Re: lmoustache/rmoustache as stretchy delimiters

On 08/30/2015 08:45 AM, Neil Soiffer wrote:
> Are you sure you have the mapping of lmoustache/rmoustache correct? It
> seems very strange to map them to a piece of a /vertical /delimiter.
The unicode.xml file from defines
"moustach" LaTeX macros and entity names:

      <character id="U023B0" dec="9136" mode="math" type="other">
         <unicodedata category="Sm" combclass="0" bidi="ON" mirror="N"
         <latex>\lmoustache </latex>
         <mathlatex set="unicode-math">\lmoustache</mathlatex>
         <entity id="lmoust" set="STIX"/>
         <entity id="lmoust" set="9573-1991-isoamsc">
         <entity id="lmoust" set="9573-2003-isoamsc">
         <entity id="lmoustache" set="mmlalias">
            <desc>alias ISOAMSC lmoust</desc>
         <description unicode="3.2">UPPER LEFT OR LOWER RIGHT CURLY
BRACKET SECTION</description>
      <character id="U023B1" dec="9137" mode="math" type="other">
         <unicodedata category="Sm" combclass="0" bidi="ON" mirror="N"
         <latex>\rmoustache </latex>
         <mathlatex set="unicode-math">\rmoustache</mathlatex>
         <entity id="rmoust" set="STIX"/>
         <entity id="rmoust" set="9573-1991-isoamsc">
         <entity id="rmoust" set="9573-2003-isoamsc">
         <entity id="rmoustache" set="mmlalias">
            <desc>alias ISOAMSC rmoust</desc>
         <font name="hlcrv" pos="123"/>
         <description unicode="3.2">UPPER RIGHT OR LOWER LEFT CURLY
BRACKET SECTION</description>

and I didn't find another characters to represent moustaches in the
MathML Operator dictionary...
> Of course, there's nothing stopping you from adding them to Gecko's
> operator dictionary, but if we added these to the one in the spec, why
> not add all the other pieces?
To be clear: I'm only interested in making MathML work in concrete use
cases, not to extend the spec to cover non-practical cases via abstract
generalization as that happened when I raised the issue with menclose's
updiagonalstrike. Gecko and itex2MML have used these mappings for a long
time and I just checked that MathJax does the same, so that's a case
worth considering.
> In general, I suppose it's not an unreasonable assumption to assume
> that if a piece of a stretchy operator is used as an operator, then it
> has the properties of the entire delimiter.
That's what David says but I'm not sure we can make any assumption or
reject the operator just because Unicode defines it as a piece of
something else. I suspect what happened is that LaTeX/MathML people just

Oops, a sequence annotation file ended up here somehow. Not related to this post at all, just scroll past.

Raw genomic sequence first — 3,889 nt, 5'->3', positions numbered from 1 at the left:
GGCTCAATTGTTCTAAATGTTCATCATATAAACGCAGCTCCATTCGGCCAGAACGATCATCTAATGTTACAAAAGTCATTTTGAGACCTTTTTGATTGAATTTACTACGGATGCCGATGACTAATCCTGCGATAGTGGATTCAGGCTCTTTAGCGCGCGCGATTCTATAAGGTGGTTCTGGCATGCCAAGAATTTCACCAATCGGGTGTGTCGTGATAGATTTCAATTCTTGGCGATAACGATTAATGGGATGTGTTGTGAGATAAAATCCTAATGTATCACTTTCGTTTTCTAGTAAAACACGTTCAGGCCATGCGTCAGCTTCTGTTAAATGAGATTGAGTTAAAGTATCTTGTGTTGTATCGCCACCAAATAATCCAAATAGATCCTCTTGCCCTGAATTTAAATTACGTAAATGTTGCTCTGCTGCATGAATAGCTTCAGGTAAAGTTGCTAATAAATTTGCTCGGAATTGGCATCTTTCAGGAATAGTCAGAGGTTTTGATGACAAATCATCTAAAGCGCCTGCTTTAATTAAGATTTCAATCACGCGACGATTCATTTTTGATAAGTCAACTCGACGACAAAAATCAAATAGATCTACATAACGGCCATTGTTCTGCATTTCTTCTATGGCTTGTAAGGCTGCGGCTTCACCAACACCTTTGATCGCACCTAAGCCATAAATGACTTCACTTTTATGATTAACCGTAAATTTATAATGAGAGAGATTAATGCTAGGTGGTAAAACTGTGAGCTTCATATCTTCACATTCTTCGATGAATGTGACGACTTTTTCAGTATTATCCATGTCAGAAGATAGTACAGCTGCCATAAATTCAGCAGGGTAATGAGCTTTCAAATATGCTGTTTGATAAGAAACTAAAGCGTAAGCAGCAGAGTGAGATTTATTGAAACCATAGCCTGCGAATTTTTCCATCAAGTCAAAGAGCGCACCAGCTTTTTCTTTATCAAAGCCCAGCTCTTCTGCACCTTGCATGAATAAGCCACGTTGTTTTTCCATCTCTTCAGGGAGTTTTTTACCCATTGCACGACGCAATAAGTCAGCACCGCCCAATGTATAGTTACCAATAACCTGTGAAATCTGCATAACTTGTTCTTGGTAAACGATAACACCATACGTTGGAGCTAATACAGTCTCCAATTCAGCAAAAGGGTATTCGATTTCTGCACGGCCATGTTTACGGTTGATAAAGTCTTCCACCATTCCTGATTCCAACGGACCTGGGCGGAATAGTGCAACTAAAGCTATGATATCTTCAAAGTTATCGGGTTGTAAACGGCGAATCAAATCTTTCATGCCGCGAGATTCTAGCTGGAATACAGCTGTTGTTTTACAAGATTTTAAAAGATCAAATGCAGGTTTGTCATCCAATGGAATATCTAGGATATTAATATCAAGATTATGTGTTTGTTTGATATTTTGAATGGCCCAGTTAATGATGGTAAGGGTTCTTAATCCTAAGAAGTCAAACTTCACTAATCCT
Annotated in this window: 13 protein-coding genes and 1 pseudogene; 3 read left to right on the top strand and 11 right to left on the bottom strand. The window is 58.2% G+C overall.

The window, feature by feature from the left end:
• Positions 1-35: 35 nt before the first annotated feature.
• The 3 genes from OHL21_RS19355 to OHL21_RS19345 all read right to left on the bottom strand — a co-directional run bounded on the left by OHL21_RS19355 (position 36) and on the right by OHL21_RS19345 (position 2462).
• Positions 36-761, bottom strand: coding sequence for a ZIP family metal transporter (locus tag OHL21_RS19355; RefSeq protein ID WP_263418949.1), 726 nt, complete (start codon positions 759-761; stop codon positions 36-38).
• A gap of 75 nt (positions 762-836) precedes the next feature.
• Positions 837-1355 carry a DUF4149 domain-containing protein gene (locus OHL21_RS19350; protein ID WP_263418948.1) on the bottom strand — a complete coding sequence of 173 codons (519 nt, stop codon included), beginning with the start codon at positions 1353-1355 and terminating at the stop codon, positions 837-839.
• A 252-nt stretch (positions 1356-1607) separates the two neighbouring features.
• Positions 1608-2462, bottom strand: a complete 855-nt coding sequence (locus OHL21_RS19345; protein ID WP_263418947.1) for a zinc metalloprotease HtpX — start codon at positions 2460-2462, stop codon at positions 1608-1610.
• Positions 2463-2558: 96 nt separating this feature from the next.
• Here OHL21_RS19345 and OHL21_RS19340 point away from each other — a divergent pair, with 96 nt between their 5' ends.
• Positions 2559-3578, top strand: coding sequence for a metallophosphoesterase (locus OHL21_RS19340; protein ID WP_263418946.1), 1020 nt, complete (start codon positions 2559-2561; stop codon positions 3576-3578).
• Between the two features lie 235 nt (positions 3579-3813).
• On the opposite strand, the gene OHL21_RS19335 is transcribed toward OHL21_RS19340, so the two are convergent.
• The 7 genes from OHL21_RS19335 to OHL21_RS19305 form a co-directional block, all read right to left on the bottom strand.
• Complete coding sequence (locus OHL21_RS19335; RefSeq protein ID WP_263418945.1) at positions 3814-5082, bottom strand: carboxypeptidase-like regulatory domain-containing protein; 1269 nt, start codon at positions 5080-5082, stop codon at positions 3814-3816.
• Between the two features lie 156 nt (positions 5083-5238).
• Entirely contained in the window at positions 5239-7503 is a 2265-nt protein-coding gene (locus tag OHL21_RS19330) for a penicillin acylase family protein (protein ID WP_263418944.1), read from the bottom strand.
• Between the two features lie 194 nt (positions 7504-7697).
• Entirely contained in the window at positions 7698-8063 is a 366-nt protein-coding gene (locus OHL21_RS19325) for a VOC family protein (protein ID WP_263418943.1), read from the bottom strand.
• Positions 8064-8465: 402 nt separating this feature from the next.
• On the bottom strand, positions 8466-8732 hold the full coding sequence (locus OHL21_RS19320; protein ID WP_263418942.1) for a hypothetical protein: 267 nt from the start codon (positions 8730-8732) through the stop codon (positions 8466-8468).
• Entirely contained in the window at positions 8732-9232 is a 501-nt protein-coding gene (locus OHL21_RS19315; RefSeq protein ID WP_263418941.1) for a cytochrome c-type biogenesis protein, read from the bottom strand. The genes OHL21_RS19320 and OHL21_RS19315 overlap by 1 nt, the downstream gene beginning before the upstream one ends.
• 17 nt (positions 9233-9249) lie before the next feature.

wanted to implement \lmoustache & \rmoustache operators and they just
took these two U+23B0 and U+23B1 characters because Unicode did not have
specific code points to represent these operators. Probably from a
"semantic" point of view it would have been better to create such
separate code points...
> On the other hand, if someone is using a piece of a stretchy char, I
> suspect they are making up their own operator and who knows what its
> default properties should be.
However when several popular applications use the same operators, adding
it to the operator dictionary will help to be consistent. Like Gecko,
MathJax treats 23B0 & 23B1 with default values fence, stretchyand
symmetric and no spacing around:

WebKit relies only on the official MathML operator dictionary so it will
use the default value (not fence, not stretchy, not symmetric and
thickmathspace around)

For "\left\lmoustache x \right\rmoustache", itex2MML generates


and MathJax generates the same with explicit fence and stretchy. So the
"symmetric" and surrounding spacing will be wrong in WebKit and in any
other MathML rendering engines that do not have "private" entries for
these two characters.

Also the same command does not work in TeXZilla, because it relies on
the official operator dictionary and so does not know that moustaches
are a stretchy fences. LaTeXML also fails to parse this expression.

Finally, when discussing with designers of OpenType fonts with a MATH
table, I often refers to the official MathML Operator Dictionary to
indicate which characters should be stretchable. At the moment existing
fonts do not have constructions for 23B0 & 23B1 while Gecko has it in
its private Unicode constructions so we again obtain inconsistent
results. For example, Gecko is able to stretch moustaches with the
deprecated STIX General but not the newest STIX Math (hopefully this
will be fixed in version 2, see

Frédéric Wang

Received on Sunday, 30 August 2015 08:14:31 UTC